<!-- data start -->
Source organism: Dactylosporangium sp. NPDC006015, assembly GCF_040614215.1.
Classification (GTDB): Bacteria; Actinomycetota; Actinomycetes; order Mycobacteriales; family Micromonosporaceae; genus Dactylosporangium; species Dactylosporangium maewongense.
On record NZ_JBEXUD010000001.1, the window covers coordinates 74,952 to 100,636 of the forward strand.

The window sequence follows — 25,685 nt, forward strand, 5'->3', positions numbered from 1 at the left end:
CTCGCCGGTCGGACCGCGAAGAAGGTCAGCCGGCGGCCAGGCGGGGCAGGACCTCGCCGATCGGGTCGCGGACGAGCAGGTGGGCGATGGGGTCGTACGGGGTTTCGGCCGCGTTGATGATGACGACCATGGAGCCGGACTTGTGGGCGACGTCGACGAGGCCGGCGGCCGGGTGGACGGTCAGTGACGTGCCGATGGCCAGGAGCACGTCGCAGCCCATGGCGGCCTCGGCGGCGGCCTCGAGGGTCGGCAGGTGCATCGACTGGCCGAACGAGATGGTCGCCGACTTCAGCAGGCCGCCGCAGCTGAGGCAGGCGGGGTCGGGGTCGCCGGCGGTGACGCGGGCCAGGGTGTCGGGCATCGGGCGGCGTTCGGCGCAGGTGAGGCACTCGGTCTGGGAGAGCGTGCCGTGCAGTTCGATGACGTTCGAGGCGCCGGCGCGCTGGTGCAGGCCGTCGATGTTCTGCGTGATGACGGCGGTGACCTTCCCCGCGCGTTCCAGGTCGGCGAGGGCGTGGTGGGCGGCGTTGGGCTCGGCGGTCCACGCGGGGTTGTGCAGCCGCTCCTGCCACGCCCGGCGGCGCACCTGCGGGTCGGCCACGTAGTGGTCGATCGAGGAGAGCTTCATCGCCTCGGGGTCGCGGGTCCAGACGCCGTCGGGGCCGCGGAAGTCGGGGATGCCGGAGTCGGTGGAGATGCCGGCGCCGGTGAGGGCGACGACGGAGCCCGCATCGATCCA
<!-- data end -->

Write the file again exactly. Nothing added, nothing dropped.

Source organism: Dactylosporangium sp. NPDC006015, assembly GCF_040614215.1.
Classification (GTDB): Bacteria; Actinomycetota; Actinomycetes; order Mycobacteriales; family Micromonosporaceae; genus Dactylosporangium; species Dactylosporangium maewongense.
On record NZ_JBEXUD010000001.1, the window covers coordinates 74,952 to 100,636 of the forward strand.

The window sequence follows — 25,685 nt, forward strand, 5'->3', positions numbered from 1 at the left end:
CTCGCCGGTCGGACCGCGAAGAAGGTCAGCCGGCGGCCAGGCGGGGCAGGACCTCGCCGATCGGGTCGCGGACGAGCAGGTGGGCGATGGGGTCGTACGGGGTTTCGGCCGCGTTGATGATGACGACCATGGAGCCGGACTTGTGGGCGACGTCGACGAGGCCGGCGGCCGGGTGGACGGTCAGTGACGTGCCGATGGCCAGGAGCACGTCGCAGCCCATGGCGGCCTCGGCGGCGGCCTCGAGGGTCGGCAGGTGCATCGACTGGCCGAACGAGATGGTCGCCGACTTCAGCAGGCCGCCGCAGCTGAGGCAGGCGGGGTCGGGGTCGCCGGCGGTGACGCGGGCCAGGGTGTCGGGCATCGGGCGGCGTTCGGCGCAGGTGAGGCACTCGGTCTGGGAGAGCGTGCCGTGCAGTTCGATGACGTTCGAGGCGCCGGCGCGCTGGTGCAGGCCGTCGATGTTCTGCGTGATGACGGCGGTGACCTTCCCCGCGCGTTCCAGGTCGGCGAGGGCGTGGTGGGCGGCGTTGGGCTCGGCGGTCCACGCGGGGTTGTGCAGCCGCTCCTGCCACGCCCGGCGGCGCACCTGCGGGTCGGCCACGTAGTGGTCGATCGAGGAGAGCTTCATCGCCTCGGGGTCGCGGGTCCAGACGCCGTCGGGGCCGCGGAAGTCGGGGATGCCGGAGTCGGTGGAGATGCCGGCGCCGGTGAGGGCGACGACGGAGCCCGCATCGATCCA